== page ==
My question is:  How should Southern African countries, number one, deal with Russia and, separately, China’s growing role in Tanzania, Zambia, Zimbabwe, and other countries in the sub-Saharan Africa region?  But I also would like to hear from you or from your – what your Joint Chiefs colleague may have shared with you in terms of, if they’re doing military exercises in those waters, in the seawaters, but not inviting South Africa to participate in those military exercises, how do you expect your security cooperation program to succeed when these are significant players in the region?  So if you could please, perhaps, address that, the democracy element with Zimbabwe, and Zambia.  Thank you so much.

AMBASSADOR NULAND:  Well, thanks very much, Pearl.  That was about 17 questions in one, so that invites me to pick and choose or to try to do them all.  

First, with regard to the maritime exercises off the coast of Tanzania, this was a bilateral exercise that the U.S. conducted with Tanzania.  We have not done much maritime work recently, or for some time, with South Africa.  I think one of the things that I felt in South Africa is there is much more potential if the South Africans are interested for security cooperation, and I think that we will, as we go home, look at what more we can do.  For example, we only have four South Africans in U.S. military training.  Traditionally for a country that size we would have 20 or 25.  I think we would be very interested in doing maritime and other kinds of exercises, but that’s a part of our relationship that stands to be developed.  And I would say that we had a very warm, open, frank set of meetings in South Africa.  There have been times in the past when that relationship has been more scratchy.  So we think that we’ve got a foundation to build on, and if South Africa is interested in doing maritime or other kinds of military training or exercises with us, we would absolutely welcome that and we’ll be testing that going forward.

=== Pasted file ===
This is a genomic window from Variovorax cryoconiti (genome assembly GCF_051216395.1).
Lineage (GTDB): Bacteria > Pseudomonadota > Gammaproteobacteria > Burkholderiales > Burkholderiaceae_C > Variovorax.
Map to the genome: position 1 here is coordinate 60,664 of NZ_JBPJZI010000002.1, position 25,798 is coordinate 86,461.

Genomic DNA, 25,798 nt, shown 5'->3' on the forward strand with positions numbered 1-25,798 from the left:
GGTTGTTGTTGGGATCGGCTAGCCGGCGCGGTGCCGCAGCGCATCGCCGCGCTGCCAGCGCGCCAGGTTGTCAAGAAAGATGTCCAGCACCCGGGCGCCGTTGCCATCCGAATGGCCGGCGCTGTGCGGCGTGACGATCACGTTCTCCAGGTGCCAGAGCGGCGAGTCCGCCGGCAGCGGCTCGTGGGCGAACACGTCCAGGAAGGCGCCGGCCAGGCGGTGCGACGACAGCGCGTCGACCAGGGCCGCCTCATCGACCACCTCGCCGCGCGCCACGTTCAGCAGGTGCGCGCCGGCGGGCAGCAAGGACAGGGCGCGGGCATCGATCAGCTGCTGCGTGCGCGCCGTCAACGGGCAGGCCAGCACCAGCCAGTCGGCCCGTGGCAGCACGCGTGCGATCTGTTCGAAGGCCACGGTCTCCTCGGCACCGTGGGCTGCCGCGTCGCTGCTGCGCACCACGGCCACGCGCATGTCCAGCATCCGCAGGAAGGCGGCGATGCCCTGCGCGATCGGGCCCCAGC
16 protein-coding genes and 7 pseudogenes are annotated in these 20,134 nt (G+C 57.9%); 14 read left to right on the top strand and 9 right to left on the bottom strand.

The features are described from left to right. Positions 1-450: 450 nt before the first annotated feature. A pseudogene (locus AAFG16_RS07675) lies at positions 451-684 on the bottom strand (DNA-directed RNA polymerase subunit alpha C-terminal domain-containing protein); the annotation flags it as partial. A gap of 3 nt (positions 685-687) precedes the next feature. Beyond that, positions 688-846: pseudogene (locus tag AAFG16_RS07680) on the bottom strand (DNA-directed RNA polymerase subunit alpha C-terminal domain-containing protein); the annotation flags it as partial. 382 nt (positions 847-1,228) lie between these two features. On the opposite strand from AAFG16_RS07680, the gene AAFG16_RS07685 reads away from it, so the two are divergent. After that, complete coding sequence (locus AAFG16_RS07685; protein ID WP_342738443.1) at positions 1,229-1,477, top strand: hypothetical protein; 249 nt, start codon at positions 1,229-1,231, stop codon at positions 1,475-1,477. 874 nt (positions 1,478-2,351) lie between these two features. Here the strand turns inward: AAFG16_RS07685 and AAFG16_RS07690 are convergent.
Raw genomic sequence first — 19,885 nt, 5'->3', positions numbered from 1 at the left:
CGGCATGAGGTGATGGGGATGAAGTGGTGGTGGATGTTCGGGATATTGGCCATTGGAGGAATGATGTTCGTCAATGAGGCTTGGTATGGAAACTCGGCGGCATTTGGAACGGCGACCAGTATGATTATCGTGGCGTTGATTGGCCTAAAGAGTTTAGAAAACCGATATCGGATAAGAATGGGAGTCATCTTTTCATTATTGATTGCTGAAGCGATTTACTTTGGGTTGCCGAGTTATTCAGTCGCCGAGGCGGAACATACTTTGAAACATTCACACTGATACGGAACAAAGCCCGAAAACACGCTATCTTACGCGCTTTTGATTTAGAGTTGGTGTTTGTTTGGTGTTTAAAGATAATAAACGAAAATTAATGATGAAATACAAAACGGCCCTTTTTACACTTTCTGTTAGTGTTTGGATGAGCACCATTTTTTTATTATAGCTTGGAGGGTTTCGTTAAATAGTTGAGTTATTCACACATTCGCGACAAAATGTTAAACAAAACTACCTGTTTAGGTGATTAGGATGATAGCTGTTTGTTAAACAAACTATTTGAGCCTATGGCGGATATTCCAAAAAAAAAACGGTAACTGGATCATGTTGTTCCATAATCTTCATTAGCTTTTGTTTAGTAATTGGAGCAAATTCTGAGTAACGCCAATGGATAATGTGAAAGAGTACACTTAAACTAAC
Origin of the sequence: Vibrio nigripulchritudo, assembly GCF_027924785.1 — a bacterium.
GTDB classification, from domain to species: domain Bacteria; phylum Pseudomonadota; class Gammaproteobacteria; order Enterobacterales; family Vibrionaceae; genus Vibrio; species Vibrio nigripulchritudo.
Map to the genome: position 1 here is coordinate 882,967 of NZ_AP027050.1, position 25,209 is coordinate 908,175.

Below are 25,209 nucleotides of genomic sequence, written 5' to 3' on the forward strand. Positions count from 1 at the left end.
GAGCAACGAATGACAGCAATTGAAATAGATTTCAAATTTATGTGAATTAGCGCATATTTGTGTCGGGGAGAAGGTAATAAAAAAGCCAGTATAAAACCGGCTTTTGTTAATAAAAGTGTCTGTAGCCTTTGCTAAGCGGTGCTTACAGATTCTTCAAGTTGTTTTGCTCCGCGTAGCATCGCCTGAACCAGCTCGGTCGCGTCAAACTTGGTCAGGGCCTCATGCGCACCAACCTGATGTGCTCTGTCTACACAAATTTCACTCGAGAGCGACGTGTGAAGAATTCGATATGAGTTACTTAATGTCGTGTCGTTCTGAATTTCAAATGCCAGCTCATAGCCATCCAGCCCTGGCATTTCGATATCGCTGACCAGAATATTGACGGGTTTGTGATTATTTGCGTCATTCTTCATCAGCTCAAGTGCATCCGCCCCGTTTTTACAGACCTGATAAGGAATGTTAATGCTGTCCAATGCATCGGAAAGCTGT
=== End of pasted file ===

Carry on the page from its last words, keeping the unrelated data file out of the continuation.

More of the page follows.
I think with Tanzania, as you said, this was the first time we’d done maritime together, and it was important given the strategic crossroads that those waters are, and we’ll evaluate the results and keep moving there.